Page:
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Make the most of available space: Use your shed as a studio

Posted on Tuesday, 06 August 2013 11:01AM by Artful Lodger
The uses for sheds have developed over the last few years, as people no longer have them in the garden simply as places to put their tools and deck chairs away in the winter. Increasingly men and women are using them as places of Zen where they can enjoy some solitude - or in some cases the TV in peace.

Indeed, long gone are the days in which sheds were damp, decrepit pieces in the garden, they are now getaways for people to enjoy the finer things in life or to take a hobby a little more seriously and cheap sheds are now available in abundance. Many artists and writers have famously used sheds as places of solace to let their creative juices flow and you could do the same with your garden shed quite easily. There are plenty of reasons to keep your work out of the home and here we will go through them.

A place of Zen starts with the design

http://www.artfullodger.co.uk/images/shed.jpgIf you want to have a hideaway in the garden where you can create your best work, then getting the design of the shed right is absolutely key. I don't think that having wild, vibrant colours is going to do much for productivity in the slightest, so try to keep things on an even keel. A demure colour scheme would be a good way to start as it will help to concentrate you on your task by not getting distracted.

The seating arrangements should take some consideration and I would recommend not placing any comfortable sofas in the shed as these would be far too tempting to laze about on when you should be creating. I would suggest a solid desk design as a good way to go in this respect, as it will give you the flexibility of changing the room around when you are not hiding away. A lamp may also be useful if you are hibernating away in the winter.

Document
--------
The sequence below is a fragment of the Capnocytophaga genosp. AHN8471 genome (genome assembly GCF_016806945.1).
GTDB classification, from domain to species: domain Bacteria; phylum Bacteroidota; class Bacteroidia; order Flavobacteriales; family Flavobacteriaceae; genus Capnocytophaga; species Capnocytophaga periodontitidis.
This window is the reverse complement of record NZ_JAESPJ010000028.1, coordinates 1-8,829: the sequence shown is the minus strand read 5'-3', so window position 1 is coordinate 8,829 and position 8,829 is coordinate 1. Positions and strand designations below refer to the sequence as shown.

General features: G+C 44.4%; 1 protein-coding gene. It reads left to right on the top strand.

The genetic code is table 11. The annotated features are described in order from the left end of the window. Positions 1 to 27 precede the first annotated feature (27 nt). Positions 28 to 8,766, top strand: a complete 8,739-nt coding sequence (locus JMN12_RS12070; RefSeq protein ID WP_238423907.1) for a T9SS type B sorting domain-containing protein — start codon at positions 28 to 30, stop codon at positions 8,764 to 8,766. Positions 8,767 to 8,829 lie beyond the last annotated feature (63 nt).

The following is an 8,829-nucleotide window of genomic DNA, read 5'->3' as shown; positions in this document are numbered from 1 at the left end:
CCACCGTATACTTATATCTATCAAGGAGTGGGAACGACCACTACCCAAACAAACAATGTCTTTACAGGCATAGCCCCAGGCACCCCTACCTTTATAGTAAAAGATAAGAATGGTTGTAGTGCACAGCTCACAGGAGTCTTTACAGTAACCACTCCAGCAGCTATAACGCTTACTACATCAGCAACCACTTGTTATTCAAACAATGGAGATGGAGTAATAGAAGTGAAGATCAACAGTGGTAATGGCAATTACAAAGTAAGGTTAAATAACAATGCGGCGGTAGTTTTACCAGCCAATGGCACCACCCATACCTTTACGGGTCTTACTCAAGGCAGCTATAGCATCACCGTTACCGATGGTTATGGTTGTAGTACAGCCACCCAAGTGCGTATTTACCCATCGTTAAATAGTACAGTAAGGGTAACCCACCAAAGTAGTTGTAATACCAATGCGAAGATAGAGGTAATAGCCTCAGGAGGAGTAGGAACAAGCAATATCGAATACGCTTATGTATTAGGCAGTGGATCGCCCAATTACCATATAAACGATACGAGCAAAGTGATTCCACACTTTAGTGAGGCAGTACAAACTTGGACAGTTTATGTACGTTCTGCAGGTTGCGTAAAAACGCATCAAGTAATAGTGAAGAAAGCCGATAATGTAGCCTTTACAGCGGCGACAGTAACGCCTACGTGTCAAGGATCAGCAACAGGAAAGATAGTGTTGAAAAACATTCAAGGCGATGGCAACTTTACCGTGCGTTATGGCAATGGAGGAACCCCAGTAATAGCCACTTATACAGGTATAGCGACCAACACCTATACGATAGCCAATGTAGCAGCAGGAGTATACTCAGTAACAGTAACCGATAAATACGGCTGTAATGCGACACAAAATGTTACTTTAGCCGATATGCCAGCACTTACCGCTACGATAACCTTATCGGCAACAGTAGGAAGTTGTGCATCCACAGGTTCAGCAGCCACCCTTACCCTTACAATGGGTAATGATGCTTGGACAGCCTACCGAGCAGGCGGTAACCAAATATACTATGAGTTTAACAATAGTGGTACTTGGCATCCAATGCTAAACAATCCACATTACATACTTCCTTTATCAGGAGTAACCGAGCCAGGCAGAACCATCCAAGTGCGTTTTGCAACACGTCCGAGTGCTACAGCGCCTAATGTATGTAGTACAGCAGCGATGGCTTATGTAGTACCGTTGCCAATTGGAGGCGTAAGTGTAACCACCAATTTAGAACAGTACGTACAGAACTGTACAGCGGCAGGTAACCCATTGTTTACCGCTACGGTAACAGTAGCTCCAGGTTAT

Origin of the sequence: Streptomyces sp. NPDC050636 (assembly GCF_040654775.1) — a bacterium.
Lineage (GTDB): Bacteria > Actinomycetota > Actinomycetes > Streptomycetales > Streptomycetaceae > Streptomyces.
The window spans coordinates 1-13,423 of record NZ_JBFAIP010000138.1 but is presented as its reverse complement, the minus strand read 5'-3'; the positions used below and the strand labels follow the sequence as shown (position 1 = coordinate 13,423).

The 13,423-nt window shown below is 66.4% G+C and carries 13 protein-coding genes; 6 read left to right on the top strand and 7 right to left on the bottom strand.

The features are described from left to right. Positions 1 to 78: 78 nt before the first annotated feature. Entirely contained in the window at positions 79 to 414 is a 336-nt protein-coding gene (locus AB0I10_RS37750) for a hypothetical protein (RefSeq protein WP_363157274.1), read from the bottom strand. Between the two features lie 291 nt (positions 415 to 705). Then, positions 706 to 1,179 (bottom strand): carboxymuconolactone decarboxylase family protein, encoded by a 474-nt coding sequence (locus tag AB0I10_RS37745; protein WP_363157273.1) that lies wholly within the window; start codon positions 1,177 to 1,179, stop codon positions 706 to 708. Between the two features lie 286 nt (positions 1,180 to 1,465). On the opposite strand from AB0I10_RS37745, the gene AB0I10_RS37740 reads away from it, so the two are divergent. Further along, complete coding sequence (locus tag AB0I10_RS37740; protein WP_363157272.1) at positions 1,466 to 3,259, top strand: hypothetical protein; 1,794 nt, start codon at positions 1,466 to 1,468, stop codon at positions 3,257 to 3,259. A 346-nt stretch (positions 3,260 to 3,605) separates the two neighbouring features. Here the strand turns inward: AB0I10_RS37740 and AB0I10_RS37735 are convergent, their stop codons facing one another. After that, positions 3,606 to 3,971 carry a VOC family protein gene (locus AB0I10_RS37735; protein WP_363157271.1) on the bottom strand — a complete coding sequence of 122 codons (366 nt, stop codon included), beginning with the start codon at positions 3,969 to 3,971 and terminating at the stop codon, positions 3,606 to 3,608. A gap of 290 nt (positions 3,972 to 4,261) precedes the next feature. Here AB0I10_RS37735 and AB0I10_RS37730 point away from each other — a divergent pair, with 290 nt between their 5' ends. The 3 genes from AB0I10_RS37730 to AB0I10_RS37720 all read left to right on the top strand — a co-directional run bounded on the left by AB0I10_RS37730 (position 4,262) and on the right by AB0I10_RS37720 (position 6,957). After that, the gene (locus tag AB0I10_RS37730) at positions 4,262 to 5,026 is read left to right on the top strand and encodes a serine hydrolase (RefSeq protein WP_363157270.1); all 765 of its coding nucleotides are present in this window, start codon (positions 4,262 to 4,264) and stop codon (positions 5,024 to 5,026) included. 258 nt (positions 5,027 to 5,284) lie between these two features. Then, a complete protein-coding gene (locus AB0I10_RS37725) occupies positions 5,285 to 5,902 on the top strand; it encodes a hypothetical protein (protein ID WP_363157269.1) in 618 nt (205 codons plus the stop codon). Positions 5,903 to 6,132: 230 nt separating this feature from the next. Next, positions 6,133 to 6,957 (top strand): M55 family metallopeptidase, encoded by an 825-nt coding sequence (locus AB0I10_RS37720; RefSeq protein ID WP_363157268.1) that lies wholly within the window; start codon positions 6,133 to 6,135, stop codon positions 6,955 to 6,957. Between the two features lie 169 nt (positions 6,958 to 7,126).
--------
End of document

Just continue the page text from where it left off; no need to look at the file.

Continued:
Sheds help to provide solace 

You know what it's like when you want to get some time to yourself in the house - there is nowhere to go, with the kids running around and your partner watching the TV. You try out the living room and somewhere there is shouting and screaming at the TV when the football is on. Think about using the bedroom and then your partner will decide that it is the perfect time for a lie down. Getting a shed can solve all of these problems and it doesn't need to take out a large chunk of your garden.

Indeed, they come in all sorts of shapes and sizes these days so you can really get one that fits your lifestyle, as well as your garden.

Don't just take my word for it!
If you want some more encouragement about the positive impact that having a garden shed as a studio can have, then look at some of the celebrity examples. For instance, Roald Dahl wrote most of his famous children's books in his own little 'writing hut', which he told his children and grandchildren had wolves in to keep them out.

Philip Pullman famously used to write his novels in a wooden shed in his garden in Oxford. He had such an attachment to the shed that when he moved house he left the building to illustrator Ted Dewan on the strict understanding that it would only be used for his creative work.